The success that Emily Bryson ’19 has had throughout her career here at Brandeis is no secret. As successful as she is on the track and in cross country, she has been just as accomplished in her studies. She is a double major in Biology and HSSP with a minor in French and francophone studies. Her ambition and motivation translates from the track to the classroom. Recognized for her excellence, Bryson earned All-Academic honors by being a top 50 national ranking in the Division III individual rankings while maintaining a 3.30 GPA.
Bryson is driven by her will to reach her highest potential as a student athlete. She places no limits on what she can accomplish and continues to push herself in order to discover how much she can really accomplish. Breaking records has almost become a norm for Bryson. However she is never satisfied; her drive pushes her to set even higher goals and not get complacent.
Some of Bryson’s most recent accomplishments have come in her cross country races. Bryson finished second at the New England Regionals, the best showing by a Brandeis woman since 2002. She covered the six-kilometer course in 21:03.79, a personal best for 6K and about 20 seconds behind the winner. To name just a few of her outstanding athletic accomplishments, Emily is a five-time All-American in cross country and track, including a national championship at the 2018 NCAA Division III Indoor Track and Field Championships in the 3,000-meter run. The All-American honor she recieved was the fourth in her career, making her Brandeis’ first four-time All-American in cross country, men or women. She is also just the 14th woman in Division III history to earn All-American honors all four years.
Although Bryson has had all these accomplishments, they did not come without challenges and disappointments. She shares that, “As an athlete the biggest challenges for me have always been getting through the disappointments—the moments where races aren’t quite what you hoped they would be, and you feel let down after working so hard.” The letdown and disappointments are part of the sport, but they are also a part of life. Bryson recognizes that these ups and downs of being an athlete have made her a better student. They have forced her to develop strong time management and organizational skills while also eliminating as many distractions as possible. Being a student athlete is not as easy as Bryson makes it look. She has spent countless hours perfecting her craft and more often than not making sacrifices. She shares that especially during championship season, where the stakes are so high on a race, she locks in even more, maximizing her time doing school work and still getting her sleep and recovery as an athlete.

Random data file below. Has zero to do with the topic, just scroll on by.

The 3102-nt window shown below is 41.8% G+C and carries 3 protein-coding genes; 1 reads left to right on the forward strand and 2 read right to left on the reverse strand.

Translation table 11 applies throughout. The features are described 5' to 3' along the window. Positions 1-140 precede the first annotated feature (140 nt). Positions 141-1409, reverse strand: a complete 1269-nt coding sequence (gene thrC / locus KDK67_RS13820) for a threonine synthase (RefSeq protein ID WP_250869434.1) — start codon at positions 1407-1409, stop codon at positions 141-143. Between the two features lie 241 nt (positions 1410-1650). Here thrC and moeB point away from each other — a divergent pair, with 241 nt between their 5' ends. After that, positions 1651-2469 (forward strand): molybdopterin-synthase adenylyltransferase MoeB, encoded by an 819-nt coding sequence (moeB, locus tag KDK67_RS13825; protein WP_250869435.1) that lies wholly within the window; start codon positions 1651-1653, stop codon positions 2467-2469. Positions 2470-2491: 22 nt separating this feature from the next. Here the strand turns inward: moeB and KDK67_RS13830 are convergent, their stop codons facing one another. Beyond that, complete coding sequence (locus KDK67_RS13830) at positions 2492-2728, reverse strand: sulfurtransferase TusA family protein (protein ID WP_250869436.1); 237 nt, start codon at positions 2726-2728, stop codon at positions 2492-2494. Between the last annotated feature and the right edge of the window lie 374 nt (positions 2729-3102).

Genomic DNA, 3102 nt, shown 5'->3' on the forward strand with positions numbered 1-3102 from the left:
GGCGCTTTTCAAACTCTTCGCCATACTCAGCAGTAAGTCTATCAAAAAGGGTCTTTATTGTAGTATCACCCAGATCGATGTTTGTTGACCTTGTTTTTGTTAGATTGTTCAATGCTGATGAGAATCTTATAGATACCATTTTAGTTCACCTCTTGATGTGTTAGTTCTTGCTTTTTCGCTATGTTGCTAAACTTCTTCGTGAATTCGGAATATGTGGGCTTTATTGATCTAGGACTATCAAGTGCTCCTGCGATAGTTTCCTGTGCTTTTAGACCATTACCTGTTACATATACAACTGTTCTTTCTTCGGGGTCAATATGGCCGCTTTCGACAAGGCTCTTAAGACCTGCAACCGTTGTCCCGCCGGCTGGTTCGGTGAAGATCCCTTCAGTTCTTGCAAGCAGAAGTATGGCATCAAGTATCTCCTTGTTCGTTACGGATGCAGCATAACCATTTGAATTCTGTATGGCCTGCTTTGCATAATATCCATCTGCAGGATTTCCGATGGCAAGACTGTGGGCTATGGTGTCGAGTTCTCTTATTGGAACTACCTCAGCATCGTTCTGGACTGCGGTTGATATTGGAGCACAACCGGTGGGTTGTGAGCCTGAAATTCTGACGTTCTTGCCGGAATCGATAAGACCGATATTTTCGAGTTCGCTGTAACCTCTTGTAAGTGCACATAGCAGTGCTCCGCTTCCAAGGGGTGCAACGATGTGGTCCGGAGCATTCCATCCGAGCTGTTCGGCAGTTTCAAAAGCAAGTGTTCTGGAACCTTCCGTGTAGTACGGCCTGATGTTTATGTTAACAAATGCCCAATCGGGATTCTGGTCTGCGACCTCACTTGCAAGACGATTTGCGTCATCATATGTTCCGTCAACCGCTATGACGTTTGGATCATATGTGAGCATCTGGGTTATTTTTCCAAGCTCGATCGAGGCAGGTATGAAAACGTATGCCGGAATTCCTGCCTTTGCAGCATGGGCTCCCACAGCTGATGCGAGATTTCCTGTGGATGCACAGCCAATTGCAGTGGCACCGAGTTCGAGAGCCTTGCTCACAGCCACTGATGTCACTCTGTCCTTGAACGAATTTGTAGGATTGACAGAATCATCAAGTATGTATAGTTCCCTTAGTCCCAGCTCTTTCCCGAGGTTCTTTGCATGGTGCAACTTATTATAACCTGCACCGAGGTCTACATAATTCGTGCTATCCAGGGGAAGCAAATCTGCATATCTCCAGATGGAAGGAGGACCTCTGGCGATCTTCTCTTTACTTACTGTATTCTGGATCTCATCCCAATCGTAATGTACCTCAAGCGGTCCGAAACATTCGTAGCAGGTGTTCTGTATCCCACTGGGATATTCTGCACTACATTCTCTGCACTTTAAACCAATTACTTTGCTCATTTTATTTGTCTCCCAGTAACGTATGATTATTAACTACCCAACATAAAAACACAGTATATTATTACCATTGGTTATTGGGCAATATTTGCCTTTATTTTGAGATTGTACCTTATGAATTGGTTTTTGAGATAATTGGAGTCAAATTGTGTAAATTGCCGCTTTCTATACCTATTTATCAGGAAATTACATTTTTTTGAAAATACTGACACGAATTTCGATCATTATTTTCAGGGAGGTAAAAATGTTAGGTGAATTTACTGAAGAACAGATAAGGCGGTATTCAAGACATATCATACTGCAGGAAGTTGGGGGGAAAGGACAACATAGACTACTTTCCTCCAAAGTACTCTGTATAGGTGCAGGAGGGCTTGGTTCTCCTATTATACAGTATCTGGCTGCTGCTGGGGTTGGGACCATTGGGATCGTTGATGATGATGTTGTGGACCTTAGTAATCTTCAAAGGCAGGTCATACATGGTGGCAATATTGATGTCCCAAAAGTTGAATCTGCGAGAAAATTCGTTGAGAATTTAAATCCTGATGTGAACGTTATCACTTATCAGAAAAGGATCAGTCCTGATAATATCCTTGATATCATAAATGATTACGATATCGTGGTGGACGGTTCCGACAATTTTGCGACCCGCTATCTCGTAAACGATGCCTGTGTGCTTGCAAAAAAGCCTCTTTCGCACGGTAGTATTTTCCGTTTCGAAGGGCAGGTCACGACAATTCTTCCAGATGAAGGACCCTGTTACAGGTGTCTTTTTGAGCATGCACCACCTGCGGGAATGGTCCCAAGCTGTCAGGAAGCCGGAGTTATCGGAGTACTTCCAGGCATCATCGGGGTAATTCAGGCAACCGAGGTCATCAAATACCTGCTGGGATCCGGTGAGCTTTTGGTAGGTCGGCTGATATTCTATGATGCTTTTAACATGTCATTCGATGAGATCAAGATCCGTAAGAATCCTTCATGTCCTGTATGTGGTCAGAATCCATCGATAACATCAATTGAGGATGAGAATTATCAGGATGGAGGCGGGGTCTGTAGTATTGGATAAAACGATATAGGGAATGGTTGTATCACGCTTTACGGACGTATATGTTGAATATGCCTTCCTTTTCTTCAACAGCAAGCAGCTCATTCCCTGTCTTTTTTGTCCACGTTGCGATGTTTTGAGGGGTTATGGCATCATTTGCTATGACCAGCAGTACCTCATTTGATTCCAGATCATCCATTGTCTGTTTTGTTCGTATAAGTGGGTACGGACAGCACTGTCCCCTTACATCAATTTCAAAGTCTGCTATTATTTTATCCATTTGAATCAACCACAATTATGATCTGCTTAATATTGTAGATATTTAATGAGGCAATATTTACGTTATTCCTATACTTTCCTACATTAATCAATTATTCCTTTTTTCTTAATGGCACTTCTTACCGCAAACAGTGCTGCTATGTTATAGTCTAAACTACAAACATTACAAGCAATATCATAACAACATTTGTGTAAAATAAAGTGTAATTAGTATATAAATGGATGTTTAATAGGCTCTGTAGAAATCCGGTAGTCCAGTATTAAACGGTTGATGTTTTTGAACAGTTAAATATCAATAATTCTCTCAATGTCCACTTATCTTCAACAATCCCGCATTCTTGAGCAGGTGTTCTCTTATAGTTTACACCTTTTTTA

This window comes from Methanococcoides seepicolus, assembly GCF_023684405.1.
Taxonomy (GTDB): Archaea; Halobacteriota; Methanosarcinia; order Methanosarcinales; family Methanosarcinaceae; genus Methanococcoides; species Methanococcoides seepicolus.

Bryson’s success academically and as an athlete did not occur overnight. Coming into her senior season, Bryson has grown and learned throughout her career here at Brandeis. She explains how “as a student-athlete the biggest thing I’ve learned is the importance of using the network of support—teammates, coaches, professors, friends and family—that I’ve created around myself for support, guidance and motivation.” She admits that as a first-year, she came to Brandeis intimidated and convinced herself that she couldn’t be a good student and a good athlete at the same time. If Bryson could offer one piece of advice to other student athletes, it would be “don’t be intimidated by others or convince yourself that because you’re an athlete, you can’t do as well in classes as others because you have less time to study than them. Also, don’t put too much pressure on yourself and have fun because it goes by quickly.”
Bryson is a great example of how with hard work you can find the balance between being a great student and a great athlete. She will look to continue her success in the final stretch of her career and set the bar high for those to come.